I would like to insist that the debate is more urgent than before. Recent developments, such as the Gezi Park protests in Turkey have shown that what would be called the new age of insurrections is far from over. However, especially the developments regarding the developments within what has been termed the ‘Arab Spring’ has shown that when mass popular insurrections cannot be ‘translated’ politically into autonomously defined democratic and emancipator political projects, then the results can be tragic. At same time, regarding the crisis of neoliberalism and the current authoritarian, disciplinary turn of neoliberal governance, the only contribution the dominant elites can make is to only prolong the crisis. This situation is similar to one described by Gramsci.
What makes things worse, is that it is about a crisis for which the elements of its resolution are prevented from being developed with the necessary speed; those that are dominant can no longer resolve the crisis but have the power (to impede) others from resolving it, namely they have the power only to prolong the crisis.
This means the need to think in terms of the necessary renewal of a revolutionary strategy. The fact that there are perhaps no ‘ideal types’ for revolution, does not mean that we do not need revolutionary changes. A new historical bloc refers exactly such a revolutionary process.
In light of the above, a strategy for a new ‘historical bloc’ suggests that we must elaborate upon an alternative productive paradigm, in a non market and non profit-oriented direction, an alternative non capitalist developmental path (as an aspect of the dialectics of economy and politics within the historical bloc). We refer to a developmental paradigm neither in the sense of quantitative growth, nor in the sense of an alternative capitalist development, but in the sense of a new conception of how to make good use of collective social productive capabilities and resources. This could include new forms of democratic social planning along with a new emphasis on self-management, reclaiming currently idle productive facilities, creating non commercial networks of distribution, regaining the public character of goods and service that are currently under the threat of the tendency for ‘new enclosures’. It could also include a new emphasis on self-reliance and decreased dependence upon international flows of commodities and resources, along with a break with consumerist conceptions of well-being.
Such a thinking of the ‘economic program’ of process of transformation, as part of a strategy for a new historic bloc, should not be seen as an attempt to simply devise or think of alternative economic forms. In reality, it is a process of collective experimentation based upon the emergence of alternative economic forms within movements, collective struggles and resistances to the commercialization of social goods. From the defence of public services and the new forms of solidary economy, to the new forms of self-management and worker’s control (from occupied factories in Argentina to Public Television in Greece), we have many important experiences. These have not been simply “resistances” but also collective experimenting sites that can help us understand how things can be organized in a different non-capitalist way. In a way, it means taking hold of the ‘traces of communism’ in actual movements and social resistances to the violence of capital and the markets. The Left should not consider these experiences to be simply “movements” and think of economic policy only in terms of non-austerity macroeconomics, however important these are.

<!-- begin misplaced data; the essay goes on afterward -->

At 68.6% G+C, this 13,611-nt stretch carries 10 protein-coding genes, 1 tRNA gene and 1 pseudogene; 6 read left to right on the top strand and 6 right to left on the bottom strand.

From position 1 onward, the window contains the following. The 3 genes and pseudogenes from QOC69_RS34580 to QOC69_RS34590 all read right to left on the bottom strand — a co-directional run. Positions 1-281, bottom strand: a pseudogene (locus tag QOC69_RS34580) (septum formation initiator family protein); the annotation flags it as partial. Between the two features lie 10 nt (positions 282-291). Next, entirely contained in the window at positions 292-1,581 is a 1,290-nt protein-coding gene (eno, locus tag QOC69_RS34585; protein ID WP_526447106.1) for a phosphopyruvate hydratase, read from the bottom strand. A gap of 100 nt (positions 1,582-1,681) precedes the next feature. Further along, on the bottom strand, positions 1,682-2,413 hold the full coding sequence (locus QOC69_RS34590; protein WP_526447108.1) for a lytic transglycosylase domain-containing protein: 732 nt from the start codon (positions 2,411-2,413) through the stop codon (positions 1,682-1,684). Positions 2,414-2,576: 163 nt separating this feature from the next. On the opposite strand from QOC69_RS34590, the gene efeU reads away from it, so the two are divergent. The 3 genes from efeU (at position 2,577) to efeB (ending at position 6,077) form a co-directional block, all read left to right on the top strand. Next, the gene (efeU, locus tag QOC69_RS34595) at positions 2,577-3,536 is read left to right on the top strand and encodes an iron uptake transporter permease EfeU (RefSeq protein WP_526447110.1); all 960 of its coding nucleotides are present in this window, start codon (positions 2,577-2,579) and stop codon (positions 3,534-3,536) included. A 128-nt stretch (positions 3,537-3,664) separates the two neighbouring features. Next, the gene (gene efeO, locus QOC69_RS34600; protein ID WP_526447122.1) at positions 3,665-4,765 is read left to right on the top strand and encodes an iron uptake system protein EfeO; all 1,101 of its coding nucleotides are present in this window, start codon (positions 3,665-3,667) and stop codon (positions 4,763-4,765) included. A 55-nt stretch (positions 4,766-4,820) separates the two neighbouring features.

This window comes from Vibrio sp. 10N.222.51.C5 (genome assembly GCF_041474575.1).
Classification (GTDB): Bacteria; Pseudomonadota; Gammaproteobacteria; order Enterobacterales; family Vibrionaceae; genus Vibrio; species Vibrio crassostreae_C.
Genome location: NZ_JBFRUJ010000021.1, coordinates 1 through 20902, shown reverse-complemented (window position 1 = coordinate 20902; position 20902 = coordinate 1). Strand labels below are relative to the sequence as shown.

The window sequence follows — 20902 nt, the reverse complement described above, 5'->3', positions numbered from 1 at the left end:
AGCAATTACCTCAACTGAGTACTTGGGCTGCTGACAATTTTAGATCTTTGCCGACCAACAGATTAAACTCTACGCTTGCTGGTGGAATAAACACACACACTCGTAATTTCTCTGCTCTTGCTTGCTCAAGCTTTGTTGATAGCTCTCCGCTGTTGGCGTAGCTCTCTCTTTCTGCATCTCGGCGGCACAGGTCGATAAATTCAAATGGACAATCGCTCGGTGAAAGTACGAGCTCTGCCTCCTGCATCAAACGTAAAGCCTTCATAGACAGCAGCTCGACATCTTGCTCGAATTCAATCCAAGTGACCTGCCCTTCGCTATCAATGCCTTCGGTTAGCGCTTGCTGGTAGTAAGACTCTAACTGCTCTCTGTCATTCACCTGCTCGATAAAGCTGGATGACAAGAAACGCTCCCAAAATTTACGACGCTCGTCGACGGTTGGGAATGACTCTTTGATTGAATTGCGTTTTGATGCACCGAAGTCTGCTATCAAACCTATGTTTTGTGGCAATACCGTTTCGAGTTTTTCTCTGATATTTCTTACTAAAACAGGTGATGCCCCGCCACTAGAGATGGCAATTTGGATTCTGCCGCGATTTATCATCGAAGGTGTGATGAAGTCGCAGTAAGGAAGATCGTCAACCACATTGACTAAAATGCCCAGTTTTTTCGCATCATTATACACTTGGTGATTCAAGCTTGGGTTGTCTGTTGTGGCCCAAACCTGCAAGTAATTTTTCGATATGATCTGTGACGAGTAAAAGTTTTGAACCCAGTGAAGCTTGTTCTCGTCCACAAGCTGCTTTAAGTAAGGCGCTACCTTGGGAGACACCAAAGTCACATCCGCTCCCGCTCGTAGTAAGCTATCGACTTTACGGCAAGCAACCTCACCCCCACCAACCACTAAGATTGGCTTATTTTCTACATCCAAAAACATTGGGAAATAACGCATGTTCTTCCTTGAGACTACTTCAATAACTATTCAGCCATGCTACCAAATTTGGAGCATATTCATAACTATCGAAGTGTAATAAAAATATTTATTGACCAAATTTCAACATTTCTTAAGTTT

Moreover, thinking in terms of a new “historical bloc”, means that the Left attempts to elaborate on the possibility of an alternative narrative for society, in an attempt exactly for the forces of labour to be leading (dirigente). And in this we must also think how the very experience of today’s’ forces of labour, despite their fragmentation into multifarious employment situation and prospects, with their unity undermined by precariousness, offers the basis for such a (counter)hegemony. Today’s collective labour force is not only more fragmented, it is also more educated, with more access to knowledge and communication recourse, and in an ability to voice its grievances in a more articulate way. Moreover, all over the advanced capitalist societies, those social strata that traditional sociology describes as middle class, in reality segments of intellectual labour or what Poulantzas described as the salaried new petite-bourgeoisie, are under attack by stagnant wages, increased barriers to ‘upward social mobility’, private debt burden, workplace precariousness. Consequently, they have seen the class divide with various segments of the capitalist class grow, and have moved closer to working class demands and aspirations. All these developments are also reflected in the mass unemployment (and precariousness) of youth an element that has produced social explosions, and probably will in the future. This brings together, in mass collective practises, all those social forces that, one way or the other, depend upon selling their labour power to make ends meet. This offers not the only the material ground for social alliances, exemplified in the co-presence of all these strata in contemporary protests from the Indignados to the Syntagma to Occupy!, but also of collective experiences, aspirations and demands. New forms of “public spheres’ emerge that enable not simply tactical cooperation within protest movements, but the potential of collectively elaborating a new vision and perspective beyond “actually existing neoliberalism”.